Email updates

Keep up to date with the latest news and content from Arthritis Research & Therapy and BioMed Central.

This article is part of the supplement: 21st European Workshop for Rheumatology Research

Meeting abstract

Genetic analysis of the pentraxin genes in SLE

AI Russell, CA Roberton, S Chadha, DS Cunninghame Graham and TJ Vyse

Author Affiliations

Imperial College, Hammersmith Hospital, Du Cane Road, London W12 0NN, UK

For all author emails, please log on.

Arthritis Res 2001, 3(Suppl A):L008-A43  doi:10.1186/ar156


The electronic version of this article is the complete one and can be found online at:


Received:15 January 2001
Published:26 January 2001

© 2001 2001 BioMed Central Ltd

Meeting abstract

The aetiology of systemic lupus erythematosus (SLE) is unknown. However, there is good evidence to support a genetic contribution in lupus, including a number of mouse strains that are genetically predisposed to develop lupus. Several groups have published genome-wide mapping studies on multi-case families. More than 15 intervals have been linked with SLE - they are large enough to contain several hundred genes; the aetiologic polymorphisms contained within them remain to be established.

We are establishing a large collection of single case nuclear families with the aim of fine mapping the aetiologic polymorphisms. Using a candidate gene approach, we have examined several genes, which lie within the linked intervals. First, we identified genetic markers in the candidate genes. The inheritance of the markers in our nuclear families was then tested using the program TRANSMIT which compares the observed and expected rates of transmission of marker alleles (or haplotypes) from parents to offspring. A marked distortion away from random segregation indicates association with disease.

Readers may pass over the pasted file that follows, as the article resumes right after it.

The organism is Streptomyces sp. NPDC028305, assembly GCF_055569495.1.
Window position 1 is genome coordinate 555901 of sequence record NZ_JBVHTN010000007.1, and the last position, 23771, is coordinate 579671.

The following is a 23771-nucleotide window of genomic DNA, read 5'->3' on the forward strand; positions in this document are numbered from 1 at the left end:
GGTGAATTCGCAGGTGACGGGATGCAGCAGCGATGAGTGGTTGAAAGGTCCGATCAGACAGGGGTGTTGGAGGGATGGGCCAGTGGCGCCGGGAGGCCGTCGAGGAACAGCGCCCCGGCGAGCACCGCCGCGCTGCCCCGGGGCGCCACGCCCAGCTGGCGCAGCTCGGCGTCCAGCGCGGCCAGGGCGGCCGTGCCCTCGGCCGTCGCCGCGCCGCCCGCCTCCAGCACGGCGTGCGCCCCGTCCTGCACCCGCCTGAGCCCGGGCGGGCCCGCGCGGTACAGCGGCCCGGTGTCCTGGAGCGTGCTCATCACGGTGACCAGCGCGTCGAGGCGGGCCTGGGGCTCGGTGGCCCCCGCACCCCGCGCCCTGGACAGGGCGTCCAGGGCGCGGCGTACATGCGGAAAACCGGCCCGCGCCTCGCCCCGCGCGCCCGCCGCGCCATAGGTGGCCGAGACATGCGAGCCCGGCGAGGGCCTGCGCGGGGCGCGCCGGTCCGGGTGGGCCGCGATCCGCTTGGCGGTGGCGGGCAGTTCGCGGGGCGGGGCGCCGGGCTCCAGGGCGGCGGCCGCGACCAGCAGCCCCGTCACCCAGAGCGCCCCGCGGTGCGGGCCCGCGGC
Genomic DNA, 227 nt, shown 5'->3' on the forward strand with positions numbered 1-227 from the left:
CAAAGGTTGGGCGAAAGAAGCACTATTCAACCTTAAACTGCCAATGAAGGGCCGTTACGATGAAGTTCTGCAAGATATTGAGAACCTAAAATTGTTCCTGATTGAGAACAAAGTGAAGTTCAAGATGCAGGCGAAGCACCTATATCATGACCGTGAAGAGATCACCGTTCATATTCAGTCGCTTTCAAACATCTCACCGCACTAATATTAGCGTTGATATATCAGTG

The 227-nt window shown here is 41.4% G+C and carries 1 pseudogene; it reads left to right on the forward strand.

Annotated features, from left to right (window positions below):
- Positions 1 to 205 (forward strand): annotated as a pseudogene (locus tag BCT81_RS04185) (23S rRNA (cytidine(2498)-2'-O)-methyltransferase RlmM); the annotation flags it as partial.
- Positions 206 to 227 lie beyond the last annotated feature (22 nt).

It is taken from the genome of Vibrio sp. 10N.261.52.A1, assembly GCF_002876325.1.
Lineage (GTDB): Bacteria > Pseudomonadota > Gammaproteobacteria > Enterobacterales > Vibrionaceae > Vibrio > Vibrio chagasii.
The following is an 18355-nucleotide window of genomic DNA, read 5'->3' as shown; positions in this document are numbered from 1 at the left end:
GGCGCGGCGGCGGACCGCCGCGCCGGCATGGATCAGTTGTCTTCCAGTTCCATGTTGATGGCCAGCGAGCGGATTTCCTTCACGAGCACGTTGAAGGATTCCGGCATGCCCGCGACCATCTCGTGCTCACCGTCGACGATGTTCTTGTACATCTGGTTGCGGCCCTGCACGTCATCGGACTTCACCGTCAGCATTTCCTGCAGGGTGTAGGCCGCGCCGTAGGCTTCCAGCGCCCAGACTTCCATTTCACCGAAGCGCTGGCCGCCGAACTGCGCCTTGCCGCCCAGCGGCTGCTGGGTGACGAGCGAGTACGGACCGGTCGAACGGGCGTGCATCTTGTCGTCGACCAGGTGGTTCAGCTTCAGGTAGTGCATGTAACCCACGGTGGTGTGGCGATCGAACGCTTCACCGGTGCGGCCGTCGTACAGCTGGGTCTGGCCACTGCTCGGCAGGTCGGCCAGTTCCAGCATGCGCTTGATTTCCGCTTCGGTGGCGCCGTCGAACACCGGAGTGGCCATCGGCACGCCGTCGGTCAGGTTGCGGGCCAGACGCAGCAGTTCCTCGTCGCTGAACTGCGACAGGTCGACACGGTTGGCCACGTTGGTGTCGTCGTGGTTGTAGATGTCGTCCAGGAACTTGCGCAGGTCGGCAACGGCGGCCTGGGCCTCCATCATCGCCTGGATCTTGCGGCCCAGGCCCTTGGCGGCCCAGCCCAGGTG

We have hypothesised that genetic variation in the pentraxin genes, C-reactive protein (CRP) and serum amyloid component P (SAP) predisposes to SLE. These two genes are tightly linked on chromosome 1q21-23, a region linked to human SLE. Other evidence implicating these includes the defective CRP response in SLE and the presence of antinuclear autoimmunity in Sap knockout mice. We identified five novel single base pair polymorphisms (three in CRP and two in SAP) and tested these for evidence of association. Individuals from 354 families were studied.

These data provide no evidence for a genetic contribution to human SLE from the pentraxin genes. When haplotypes across this locus were examined there was similarly no evidence of association. The defective CRP response in human SLE is unlikely to be related to variation at the CRP locus itself.

Table. Transmission of Markers across CRP and SAP to SLE Probands